Found an Auntie Em at the Cornonation Centre branch of United Bank.  Got cash and wandered away looking for a place to eat breakfast.  Finding nothing open at the apparently very early hour of 8:30 AM, I went back to the Adam Road Food Centre and had another Full House, this time with 2 mugs of ginger tea instead of two extra chicken wings.

Food is one place; drinks another.  The Indians make the tea a drama, first they pour it out of the glass from about head height to the pitcher on the counter.  Then, they reverse the process.  Cools it down, I suppose, and aerates it?  Anyhow fun to watch.

After my Malaysian breakfast fit for a farmer, I took off down Bikat Timah Road, a long main drag, away from the city.  There I found a Theravada Buddhist temple where the temple dťcorófish, lions, finialsówas made from broken dinnerware, mostly teacups and saucers, sounds weird,  but looks good.

The only reason I noticed? I stopped to sketch the gate and, as I hoped, my drawing led me to look closer.  To see what was there, instead of what I put there.

Inside the temple, bare-foot, I bought six joss sticks wrapped in cool paper, red and gold with Chinese characters and line drawings. Pressed them into two sandfilled metal bowls, one outside the entrance to the temple and one just inside, went and knelt down in front of what I believe was the bodhisattva Kwannonólots of arms and flanked by two others.  I didnít ring the bell, or hit the wood bell-like thing, because I wasnít sure what it meant if I did.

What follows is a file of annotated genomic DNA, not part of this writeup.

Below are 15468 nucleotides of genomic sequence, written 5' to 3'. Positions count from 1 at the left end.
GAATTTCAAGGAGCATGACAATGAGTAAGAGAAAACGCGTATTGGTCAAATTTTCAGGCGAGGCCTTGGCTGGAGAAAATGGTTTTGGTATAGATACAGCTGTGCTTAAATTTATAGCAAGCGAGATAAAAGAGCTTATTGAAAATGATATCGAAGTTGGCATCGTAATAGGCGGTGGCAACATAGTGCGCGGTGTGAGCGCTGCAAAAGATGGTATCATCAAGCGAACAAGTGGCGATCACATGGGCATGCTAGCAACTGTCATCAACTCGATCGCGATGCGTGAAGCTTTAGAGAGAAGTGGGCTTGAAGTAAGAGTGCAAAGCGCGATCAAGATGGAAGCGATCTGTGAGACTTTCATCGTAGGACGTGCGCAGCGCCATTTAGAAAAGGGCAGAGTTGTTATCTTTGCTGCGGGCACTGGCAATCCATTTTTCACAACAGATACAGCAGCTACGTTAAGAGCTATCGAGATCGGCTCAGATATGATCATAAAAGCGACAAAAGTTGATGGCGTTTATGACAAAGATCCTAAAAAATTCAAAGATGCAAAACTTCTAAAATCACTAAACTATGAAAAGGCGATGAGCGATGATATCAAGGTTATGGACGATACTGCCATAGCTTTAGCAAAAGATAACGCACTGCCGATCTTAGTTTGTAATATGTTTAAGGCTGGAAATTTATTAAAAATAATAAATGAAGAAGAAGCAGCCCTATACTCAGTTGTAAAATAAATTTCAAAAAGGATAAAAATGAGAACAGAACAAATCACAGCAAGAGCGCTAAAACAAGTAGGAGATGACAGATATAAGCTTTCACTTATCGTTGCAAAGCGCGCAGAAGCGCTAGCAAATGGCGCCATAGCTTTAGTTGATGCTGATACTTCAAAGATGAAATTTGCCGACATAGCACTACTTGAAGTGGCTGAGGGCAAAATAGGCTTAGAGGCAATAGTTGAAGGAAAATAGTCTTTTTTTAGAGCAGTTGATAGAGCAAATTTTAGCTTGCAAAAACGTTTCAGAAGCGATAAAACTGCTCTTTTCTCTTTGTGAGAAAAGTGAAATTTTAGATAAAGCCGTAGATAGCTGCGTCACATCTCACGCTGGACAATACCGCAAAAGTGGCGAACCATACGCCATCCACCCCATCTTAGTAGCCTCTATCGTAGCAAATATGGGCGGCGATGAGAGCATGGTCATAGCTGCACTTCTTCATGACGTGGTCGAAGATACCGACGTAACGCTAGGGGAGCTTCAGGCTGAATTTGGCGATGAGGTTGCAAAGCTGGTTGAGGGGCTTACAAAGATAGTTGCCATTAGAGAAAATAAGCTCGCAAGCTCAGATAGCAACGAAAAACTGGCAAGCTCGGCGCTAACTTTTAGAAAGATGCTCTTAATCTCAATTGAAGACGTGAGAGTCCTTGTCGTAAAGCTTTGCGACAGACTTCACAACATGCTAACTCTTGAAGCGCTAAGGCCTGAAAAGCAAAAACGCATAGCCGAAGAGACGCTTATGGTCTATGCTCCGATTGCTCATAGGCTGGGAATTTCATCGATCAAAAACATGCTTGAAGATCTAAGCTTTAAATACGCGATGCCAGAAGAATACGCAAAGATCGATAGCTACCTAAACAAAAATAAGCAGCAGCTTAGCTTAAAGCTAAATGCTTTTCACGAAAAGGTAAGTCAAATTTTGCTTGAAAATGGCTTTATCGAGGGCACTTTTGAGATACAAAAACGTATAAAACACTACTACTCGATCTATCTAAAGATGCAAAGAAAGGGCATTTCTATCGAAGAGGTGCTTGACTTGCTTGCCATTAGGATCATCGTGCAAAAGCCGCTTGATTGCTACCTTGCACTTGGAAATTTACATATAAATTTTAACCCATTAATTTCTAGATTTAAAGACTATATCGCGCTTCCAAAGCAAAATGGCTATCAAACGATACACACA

Tried to imagine what an adherent would feel when kneeling there looking up, way up, at the gilded statues in a glass case, about six feet up and fifteen feet back from the kneeler.  Hard to reach, but I expect itís something like the Orthodox prayers to Ikonsóyou donít pray to the Icon, you pray through the Ikon.  It is a window into the eternal where dwells Yahweh and Jesus and Mary.  I imagine here you use Kwannon (bodhisattva of mercy and very, very popular) in a similar way, you see through the veil of samsara into the great void, the arena of enlightenment and nirvana.  If not, well, itís a good way to think about it anyhow.

Later, I shopped at the Fair Price Grocery, Singaporeís own.  You may not have noticed but Singapore Public Works has broken through in their deep tunnel sewerage project.  Fair Price has put on a sale to celebrate.  The break through was announced in the Straits Times, too.  It will solve Singaporeís sewerage needs for 100 years.  I donít know about you,  but I think Iíll just wait and see.